I first saw Griffith Observatory as we pushed our way through the wall of Los Angeles traffic: It looks down on the city from the slopes of Mount Hollywood. Climbing up there was a must. The observatory is a spectacular public space, built expressly to bring the heavens to the unwashed masses. Come here on a clear night and enjoy a breathtaking sunset, peer through two historic massive telescopes, and feast on one of the best views of the Hollywood Sign. Plus Leonard Nimoy loved it here. How could we resist?
The Observatory is the brainchild of Griffith J. Griffith, a wealthy mining speculator from Wales and a terrible person. In addition to being universally disliked — an “egomaniac,” scoffed Angelenos at the time — he shot his wife in the head, leading to one of the fastest divorces in L.A. history (four minutes; Christina Griffith survived but was left blind and disfigured by the ordeal). In 1896, years before the scandal, Mr. Griffith donated over 3,000 acres to his adopted hometown “for a place of rest and relaxation for the masses, a resort for the rank and file, for the plain people.” This became Griffith Park, one of the largest urban parks on the continent.
Later on, he gave a fortune for a public observatory, a hall of science, and a large open-air theater, which were eventually built on the donated land years after his death, when the story of the shooting faded in memory. The Observatory’s construction began in 1933 under Roosevelt’s Works Progress Administration — hence its grand structure: Art Deco, with a dash of Greek Revival, Beaux-Arts, and Moderne.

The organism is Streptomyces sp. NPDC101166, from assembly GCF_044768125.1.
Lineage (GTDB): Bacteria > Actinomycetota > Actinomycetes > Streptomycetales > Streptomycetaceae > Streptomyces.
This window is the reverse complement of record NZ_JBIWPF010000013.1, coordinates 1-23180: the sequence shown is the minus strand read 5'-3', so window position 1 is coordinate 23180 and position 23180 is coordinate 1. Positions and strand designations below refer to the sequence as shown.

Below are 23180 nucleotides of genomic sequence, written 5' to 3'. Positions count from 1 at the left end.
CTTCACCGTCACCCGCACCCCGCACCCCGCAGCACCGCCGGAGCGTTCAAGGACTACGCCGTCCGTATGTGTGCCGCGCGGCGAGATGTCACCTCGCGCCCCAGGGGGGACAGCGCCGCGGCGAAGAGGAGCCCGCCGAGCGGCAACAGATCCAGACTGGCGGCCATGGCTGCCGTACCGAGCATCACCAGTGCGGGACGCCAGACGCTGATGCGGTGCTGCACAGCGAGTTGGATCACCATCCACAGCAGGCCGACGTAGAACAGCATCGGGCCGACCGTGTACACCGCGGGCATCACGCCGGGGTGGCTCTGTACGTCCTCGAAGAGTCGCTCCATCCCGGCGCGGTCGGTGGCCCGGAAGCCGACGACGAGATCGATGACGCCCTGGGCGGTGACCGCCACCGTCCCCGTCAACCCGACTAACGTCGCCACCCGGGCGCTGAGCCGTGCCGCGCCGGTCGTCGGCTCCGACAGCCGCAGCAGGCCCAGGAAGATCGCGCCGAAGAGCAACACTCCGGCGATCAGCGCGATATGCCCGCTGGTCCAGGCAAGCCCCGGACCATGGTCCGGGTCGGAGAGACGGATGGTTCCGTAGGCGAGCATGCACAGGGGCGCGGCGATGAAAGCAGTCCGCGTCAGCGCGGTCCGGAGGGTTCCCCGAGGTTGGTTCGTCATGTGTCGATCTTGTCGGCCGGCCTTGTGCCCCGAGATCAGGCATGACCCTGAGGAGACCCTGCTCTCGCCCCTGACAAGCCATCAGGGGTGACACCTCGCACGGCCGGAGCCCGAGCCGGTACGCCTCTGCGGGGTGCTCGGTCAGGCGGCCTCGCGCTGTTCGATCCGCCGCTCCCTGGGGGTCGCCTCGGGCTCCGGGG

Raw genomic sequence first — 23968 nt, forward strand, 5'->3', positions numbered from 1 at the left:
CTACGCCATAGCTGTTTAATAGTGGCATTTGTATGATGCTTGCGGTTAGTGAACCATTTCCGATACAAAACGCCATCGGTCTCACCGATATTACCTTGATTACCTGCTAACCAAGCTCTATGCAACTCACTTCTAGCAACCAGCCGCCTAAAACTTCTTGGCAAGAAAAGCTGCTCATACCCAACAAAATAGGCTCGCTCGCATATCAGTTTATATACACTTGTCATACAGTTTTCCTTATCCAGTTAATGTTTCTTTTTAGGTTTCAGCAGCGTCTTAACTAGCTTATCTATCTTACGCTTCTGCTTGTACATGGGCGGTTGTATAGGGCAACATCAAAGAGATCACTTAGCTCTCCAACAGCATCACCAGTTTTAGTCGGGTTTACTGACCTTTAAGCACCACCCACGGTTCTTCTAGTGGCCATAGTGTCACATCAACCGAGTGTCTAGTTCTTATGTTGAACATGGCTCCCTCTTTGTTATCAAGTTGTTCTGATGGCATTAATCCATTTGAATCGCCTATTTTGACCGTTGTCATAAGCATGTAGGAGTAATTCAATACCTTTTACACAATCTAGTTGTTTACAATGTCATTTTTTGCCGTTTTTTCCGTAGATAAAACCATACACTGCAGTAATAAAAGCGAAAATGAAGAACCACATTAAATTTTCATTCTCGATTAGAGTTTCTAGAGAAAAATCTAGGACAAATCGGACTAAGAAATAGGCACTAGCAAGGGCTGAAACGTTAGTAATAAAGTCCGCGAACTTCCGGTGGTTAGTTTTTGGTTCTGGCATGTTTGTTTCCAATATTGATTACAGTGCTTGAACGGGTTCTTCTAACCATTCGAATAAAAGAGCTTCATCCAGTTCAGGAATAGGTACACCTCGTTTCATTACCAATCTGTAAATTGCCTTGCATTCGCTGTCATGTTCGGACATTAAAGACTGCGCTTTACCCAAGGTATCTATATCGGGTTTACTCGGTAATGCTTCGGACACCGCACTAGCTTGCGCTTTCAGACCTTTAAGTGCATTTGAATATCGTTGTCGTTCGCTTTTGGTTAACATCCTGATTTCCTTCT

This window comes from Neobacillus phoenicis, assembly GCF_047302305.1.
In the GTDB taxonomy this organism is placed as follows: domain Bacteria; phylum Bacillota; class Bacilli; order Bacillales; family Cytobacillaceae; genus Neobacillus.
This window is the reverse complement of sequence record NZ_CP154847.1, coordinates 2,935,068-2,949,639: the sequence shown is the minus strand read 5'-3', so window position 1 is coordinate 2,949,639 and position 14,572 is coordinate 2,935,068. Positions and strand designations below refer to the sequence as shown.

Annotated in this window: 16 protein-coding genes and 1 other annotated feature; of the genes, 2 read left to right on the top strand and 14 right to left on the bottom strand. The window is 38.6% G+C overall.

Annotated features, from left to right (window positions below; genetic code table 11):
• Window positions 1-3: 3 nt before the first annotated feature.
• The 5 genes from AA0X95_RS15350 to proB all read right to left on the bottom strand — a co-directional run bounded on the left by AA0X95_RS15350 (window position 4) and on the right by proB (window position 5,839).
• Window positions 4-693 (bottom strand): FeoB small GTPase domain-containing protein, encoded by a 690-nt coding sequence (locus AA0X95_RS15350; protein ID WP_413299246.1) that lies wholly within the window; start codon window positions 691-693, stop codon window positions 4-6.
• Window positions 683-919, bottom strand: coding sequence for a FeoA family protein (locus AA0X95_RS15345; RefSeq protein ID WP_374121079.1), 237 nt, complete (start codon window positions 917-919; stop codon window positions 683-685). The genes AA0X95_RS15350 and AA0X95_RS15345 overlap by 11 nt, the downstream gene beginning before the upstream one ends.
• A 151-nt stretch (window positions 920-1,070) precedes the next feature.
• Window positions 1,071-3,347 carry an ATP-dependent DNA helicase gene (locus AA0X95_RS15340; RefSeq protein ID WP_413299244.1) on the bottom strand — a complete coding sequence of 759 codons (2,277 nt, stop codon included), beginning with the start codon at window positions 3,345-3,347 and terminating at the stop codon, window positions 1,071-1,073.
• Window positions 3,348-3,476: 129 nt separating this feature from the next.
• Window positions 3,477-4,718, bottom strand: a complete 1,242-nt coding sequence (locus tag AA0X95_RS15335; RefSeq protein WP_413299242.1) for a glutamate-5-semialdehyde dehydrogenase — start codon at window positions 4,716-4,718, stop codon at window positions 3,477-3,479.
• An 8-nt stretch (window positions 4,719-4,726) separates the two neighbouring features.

The concept of public astronomy came to Griffith on Mount Wilson, then home to the world’s largest operating telescope: “Man’s sense of values ought to be revised. If all mankind could look through that telescope, it would change the world!” So here we are. On the night of our visit, like Galileo four hundred years before me, I looked at Jupiter and its largest moons. “Ambition,” Griffith wrote of his idea, “must have broad spaces and mighty distances.” I did feel both humbled and inspired by the experience.
Meanwhile, the world underneath was basking in the day’s last rays. L.A. at dusk is a mesmerizing view: vast, hazy, relentless.
Soon, the Observatory and the city beneath lit up for the night.
L.A. is like an ocean–it stretches out as far as eye can see. Then the night fell. Ten million lives flickered before us. It was time to go home.
Some things to know:
- Parking is free but competitive at sunset, so come early. We had to park a ways off along the road leading up to the Observatory. Bring a flashlight — the way back in complete darkness was an adventure (a cheerful crowd was leaving the Observatory with us, so it felt safe to me).
- Don’t miss the Observatory’s Weekly Sky Report, Calendar of Events, and Helpful Guidelines. Grounds and parking are usually open when Griffith Park is open: sunrise to 10 pm.
- Hungry? Wolfgang Puck’s Cafe at the End of the Universe is open until 9 pm (the hot entree counter closes at 7 pm)
Also in Los Angeles:
- Books and Blooms at the Huntington Library
- Holding Hands with Gregory Peck: Grauman’s Chinese Theatre